Georgia transportation officials said Sunday they had no immediate plans to close or add safety signs to the highway exit ramp where a bus carrying a college baseball team crashed and killed six people, including the driver.
The state Department of Transportation wants to see recommendations from the National Transportation Safety Board before adding any new safety devices such as signs or stoplights to the Interstate 75 ramp, said spokesman David Spear.
"We won't wait until their final published report. If during the course of their conversations it might make this better, we're going to act on it," he said.
The team from the Mennonite-affiliated Bluffton University was traveling to its annual spring training in Florida when the charter bus crashed before daybreak Friday. Investigators said the driver apparently mistook an exit ramp for a regular lane, and the bus crashed into a barrier at a T-shaped intersection and plummeted off the overpass onto the highway below.
The NTSB said Saturday that the accident site has had numerous crashes and can be difficult for drivers to navigate. The Atlanta Journal-Constitution reported that an analysis of the state transportation database showed 82 other accidents on the ramp with two deaths. Spear said he could not confirm that number.
"I don't believe that's an inordinately high number in a major metropolitan area," Spear said. "Certainly there have not been any accidents with the severity of what we witnessed."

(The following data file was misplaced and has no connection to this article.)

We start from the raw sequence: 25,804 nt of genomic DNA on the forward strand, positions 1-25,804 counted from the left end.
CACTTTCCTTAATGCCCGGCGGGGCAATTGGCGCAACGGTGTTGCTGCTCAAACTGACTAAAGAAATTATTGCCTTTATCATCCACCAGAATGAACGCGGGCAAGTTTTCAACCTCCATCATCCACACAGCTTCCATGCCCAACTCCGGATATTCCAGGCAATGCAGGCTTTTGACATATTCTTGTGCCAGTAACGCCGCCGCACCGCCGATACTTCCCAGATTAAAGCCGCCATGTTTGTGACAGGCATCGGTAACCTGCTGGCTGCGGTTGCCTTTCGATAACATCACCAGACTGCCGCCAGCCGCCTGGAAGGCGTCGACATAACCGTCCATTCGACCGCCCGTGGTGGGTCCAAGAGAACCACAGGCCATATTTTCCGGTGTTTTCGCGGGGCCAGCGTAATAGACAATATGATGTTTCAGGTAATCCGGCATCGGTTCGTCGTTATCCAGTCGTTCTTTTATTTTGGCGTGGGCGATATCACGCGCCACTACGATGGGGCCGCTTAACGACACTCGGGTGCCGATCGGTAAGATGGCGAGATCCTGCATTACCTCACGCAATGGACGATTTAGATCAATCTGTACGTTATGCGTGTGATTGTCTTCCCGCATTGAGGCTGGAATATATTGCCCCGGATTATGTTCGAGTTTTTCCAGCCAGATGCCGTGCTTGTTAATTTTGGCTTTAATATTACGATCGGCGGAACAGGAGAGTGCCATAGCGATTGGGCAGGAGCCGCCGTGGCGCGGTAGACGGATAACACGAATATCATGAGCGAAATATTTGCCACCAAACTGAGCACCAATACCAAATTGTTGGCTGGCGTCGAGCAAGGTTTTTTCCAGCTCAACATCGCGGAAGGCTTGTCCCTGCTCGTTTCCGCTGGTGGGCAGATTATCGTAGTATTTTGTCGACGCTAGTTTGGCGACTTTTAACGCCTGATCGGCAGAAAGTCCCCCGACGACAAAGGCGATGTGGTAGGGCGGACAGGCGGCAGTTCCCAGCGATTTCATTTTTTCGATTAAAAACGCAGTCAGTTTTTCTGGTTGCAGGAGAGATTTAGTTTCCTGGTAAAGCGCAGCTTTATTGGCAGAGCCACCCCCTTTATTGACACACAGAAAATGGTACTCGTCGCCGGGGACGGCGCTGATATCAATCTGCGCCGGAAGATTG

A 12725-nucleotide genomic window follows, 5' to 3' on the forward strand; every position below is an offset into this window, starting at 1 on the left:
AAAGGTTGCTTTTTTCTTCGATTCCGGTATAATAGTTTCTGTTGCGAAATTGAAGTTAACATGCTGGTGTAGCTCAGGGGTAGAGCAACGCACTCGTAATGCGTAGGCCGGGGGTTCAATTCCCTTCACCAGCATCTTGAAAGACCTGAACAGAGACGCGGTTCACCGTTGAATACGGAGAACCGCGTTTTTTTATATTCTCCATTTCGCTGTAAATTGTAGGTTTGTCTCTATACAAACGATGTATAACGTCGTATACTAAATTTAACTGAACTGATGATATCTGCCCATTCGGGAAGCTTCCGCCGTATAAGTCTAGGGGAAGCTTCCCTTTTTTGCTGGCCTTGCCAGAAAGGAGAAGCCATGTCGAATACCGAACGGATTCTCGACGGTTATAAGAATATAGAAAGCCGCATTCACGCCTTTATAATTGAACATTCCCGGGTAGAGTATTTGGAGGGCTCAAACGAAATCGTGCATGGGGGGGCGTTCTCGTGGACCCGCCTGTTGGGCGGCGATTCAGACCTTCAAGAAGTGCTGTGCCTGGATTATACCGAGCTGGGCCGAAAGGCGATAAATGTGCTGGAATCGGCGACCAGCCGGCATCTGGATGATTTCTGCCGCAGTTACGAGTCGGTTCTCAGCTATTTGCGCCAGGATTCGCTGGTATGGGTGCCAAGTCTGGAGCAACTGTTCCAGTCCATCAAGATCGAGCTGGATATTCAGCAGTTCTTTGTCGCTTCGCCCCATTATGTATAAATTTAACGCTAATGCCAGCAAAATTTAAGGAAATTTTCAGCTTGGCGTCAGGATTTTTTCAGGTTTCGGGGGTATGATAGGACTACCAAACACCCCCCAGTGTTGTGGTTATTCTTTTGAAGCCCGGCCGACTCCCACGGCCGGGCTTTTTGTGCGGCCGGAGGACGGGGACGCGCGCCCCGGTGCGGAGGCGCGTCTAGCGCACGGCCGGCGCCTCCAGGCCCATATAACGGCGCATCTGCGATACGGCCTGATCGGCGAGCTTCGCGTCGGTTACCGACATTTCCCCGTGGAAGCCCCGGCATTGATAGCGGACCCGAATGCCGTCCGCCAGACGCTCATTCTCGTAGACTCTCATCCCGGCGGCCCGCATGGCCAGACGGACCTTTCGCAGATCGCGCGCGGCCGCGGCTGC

There are two "Prepare to Stop" signs on the ramp, which exits off the left lane, and the same words are painted on the ramp itself, he said.
"Our view of that ramp has been that it is in total compliance with industry design standards," Spear said.
Fred Hanscom, director of independent consulting group Transportation Research Corp., said the ramp could have larger signs, a stoplight at the top or pavement grooves that make a noise to warn drivers to slow down.
"The fact that this ramp went almost parallel with the main line [of the interstate] was a confusing factor," Hanscom said. "Drivers normally expect ramps to go to the right and not the left."
There are tire marks at the scene, but it is unclear when the driver realized his mistake and tried to correct it, said Kitty Higgins, who is leading the NTSB's investigation.
It was hours before the players, and those at their tight-knit Ohio campus about 55 miles south of Toledo, knew the toll: Four teammates dead, plus the driver and his wife. Twenty-nine were injured, and eight remained hospitalized Saturday night. Five were in serious or critical condition, and the rest were in fair or stable condition.
Family members of killed and injured students were to return to Toledo Sunday afternoon on board a charter flight.
Killed were two freshman, Scott Harmon and Cody Holp, and two sophomores, Tyler Williams and David Betts. The driver and his wife, Jerome and Jean Niemeyer, also died.
"We are sincerely grateful for the outreaching of family and friends. We find comfort in knowing that our parents were loved by so many," the Niemeyer's family said in a statement issued Saturday night.
A.J. Ramthun woke up in his window seat to see the ground come up at him as the bus was falling. It was only when his seriously injured coach grabbed his arm afterward that he realized his collarbone was broken.
"We looked, and thought 'How did we survive that?"' Ramthun said.